Thursday, April 7, 2022

Alembic pulls blood pressure generic after complaint reveals labeling mix-up


Generic drugmaker Alembic Pharmaceuticals is recalling one lot of 20 mg telmisartan tablets after a bottle was found to contain the wrong dose. 

The India-based company received a market complaint that a single 30-count bottle with a 20 mg label instead contained 40 mg tablets, according to a notice posted by the FDA.  

Patients who take a double dose of the hypertension med over a prolonged period of time could suffer low blood pressure, worsening kidney function or a potentially life-threatening elevation of potassium levels, Alembic warned. As of Wednesday, the company said it hadn’t received any side effect reports linked to the suspect lot. 

The lot in question expires in March 2022. Alembic didn’t specify how many bottles the recall includes, and wasn’t immediately available to respond to Fierce Pharma’s request for comment. 

RELATED: Dr. Reddy’s pulls hundreds of thousands of bottles of Lipitor generic over impurity fears

Alembic is contacting its distributors and sellers to pursue returns of the affected telmisartan tablets, which were shipped across the U.S. Patients with 20 mg tablets covered by the recall should talk to a healthcare professional for a replacement before stopping use of the drug, Alembic said. 

The recall notice was posted by Alembic’s Bridgewater, New Jersey, operation. The company didn’t say where the telmisartan tablets had been manufactured and bottled, nor where the market complaint was received.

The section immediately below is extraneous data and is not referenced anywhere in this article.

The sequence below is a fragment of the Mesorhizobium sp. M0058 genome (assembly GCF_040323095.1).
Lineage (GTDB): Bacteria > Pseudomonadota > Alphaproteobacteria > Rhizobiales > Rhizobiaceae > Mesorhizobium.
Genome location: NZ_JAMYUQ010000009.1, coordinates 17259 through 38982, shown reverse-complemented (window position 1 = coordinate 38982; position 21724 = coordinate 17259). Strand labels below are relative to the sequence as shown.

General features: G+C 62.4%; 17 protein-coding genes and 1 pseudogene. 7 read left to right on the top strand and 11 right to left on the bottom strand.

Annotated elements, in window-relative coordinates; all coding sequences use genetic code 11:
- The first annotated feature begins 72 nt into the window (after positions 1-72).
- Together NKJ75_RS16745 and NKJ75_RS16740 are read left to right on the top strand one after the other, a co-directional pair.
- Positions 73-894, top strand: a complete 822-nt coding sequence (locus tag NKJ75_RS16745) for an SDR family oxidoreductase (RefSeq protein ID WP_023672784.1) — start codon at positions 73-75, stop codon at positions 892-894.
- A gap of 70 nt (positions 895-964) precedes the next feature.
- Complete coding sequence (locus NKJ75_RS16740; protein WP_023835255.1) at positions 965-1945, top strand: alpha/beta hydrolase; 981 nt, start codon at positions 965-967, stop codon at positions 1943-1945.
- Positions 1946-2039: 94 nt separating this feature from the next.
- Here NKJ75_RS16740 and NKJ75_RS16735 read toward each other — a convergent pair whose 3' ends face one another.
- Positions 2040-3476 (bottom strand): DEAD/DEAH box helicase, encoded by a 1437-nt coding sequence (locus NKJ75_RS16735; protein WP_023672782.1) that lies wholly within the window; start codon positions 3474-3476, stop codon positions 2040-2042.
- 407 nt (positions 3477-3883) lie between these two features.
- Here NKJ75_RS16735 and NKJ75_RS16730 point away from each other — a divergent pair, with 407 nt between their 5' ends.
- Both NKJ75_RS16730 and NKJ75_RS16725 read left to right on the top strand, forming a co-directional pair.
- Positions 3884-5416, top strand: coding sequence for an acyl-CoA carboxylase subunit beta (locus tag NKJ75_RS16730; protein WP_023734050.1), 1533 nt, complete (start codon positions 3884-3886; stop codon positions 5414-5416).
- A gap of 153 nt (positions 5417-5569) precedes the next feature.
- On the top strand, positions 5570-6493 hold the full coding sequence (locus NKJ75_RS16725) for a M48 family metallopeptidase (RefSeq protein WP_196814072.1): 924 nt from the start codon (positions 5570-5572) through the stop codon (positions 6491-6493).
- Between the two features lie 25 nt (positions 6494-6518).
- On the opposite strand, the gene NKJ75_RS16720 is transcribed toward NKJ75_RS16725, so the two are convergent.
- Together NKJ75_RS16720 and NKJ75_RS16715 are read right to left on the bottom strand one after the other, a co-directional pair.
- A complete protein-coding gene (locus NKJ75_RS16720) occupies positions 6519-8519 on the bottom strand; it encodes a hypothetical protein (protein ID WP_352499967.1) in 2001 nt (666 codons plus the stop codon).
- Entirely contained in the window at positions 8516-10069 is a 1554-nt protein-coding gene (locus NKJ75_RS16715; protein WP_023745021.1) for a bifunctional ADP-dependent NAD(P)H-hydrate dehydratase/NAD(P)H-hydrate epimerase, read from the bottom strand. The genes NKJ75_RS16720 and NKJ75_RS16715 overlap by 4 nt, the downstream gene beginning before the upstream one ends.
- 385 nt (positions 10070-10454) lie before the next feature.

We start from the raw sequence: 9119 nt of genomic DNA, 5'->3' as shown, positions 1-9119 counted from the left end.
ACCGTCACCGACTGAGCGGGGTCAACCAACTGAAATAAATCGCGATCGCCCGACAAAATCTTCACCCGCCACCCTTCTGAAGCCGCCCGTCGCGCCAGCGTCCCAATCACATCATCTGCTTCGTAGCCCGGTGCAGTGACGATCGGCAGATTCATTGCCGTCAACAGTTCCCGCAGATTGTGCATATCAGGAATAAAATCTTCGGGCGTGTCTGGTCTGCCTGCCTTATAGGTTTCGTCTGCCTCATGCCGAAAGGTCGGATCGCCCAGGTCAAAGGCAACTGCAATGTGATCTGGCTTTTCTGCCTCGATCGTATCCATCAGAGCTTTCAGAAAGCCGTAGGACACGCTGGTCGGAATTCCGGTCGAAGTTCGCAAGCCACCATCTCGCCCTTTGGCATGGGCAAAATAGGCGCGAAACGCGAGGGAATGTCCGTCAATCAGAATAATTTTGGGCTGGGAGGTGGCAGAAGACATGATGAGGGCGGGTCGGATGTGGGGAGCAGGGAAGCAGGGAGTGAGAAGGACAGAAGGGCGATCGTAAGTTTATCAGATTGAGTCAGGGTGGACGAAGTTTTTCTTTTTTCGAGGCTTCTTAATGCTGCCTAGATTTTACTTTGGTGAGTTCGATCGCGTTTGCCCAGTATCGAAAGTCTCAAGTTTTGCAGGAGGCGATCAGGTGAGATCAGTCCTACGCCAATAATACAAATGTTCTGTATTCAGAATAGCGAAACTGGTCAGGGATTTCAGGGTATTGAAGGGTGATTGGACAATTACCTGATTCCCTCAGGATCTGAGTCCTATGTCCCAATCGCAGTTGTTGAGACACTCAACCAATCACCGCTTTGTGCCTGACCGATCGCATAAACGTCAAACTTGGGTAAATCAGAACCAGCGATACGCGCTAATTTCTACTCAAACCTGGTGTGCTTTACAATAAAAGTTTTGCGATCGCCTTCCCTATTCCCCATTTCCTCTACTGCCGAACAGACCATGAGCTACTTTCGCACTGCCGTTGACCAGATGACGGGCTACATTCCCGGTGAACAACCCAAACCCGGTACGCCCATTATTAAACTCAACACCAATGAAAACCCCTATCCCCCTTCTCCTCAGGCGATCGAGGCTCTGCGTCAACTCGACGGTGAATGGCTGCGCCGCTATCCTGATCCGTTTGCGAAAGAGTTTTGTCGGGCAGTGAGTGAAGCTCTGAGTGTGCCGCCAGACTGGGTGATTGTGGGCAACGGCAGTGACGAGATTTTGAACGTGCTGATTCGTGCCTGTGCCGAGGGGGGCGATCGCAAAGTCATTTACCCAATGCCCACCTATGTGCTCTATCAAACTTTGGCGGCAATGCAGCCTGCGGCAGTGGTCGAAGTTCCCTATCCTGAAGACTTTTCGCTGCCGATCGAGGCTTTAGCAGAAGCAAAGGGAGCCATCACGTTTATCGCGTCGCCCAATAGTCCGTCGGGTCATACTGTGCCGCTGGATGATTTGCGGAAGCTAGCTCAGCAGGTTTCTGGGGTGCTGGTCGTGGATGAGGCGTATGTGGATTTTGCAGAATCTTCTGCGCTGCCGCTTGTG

The company, best known for manufacturing anti-infective, analgesic and cough and cold therapies, operates six formulation facilities and three active pharmaceutical ingredients (API) plants in India, according to Alembic’s website. 

RELATED: Sagent pulls 3 lots of phenylephrine after customer finds a loosely sealed vial

Meanwhile, this wasn’t the first labelling mix-up to land a company on the FDA’s recall list this year. Generics maker Meitheal Pharmaceuticals in January yanked one lot of the muscle relaxant cisatracurium besylate over what the Institute for Safe Medication Practices called an “extremely hazardous packaging error.” 

The pull stemmed from a complaint that cartons labeled as cisatracurium contained vials mislabeled as phenylephrine hydrochloride, used to treat low blood pressure, often before surgery. Meitheal at the time said it hadn’t received any side effect reports, but warned that accidental treatment with phenylephrine could raise blood pressure, cause abnormal heart rhythms or reduce blood supply to the heart or brain—all of which could potentially be fatal.



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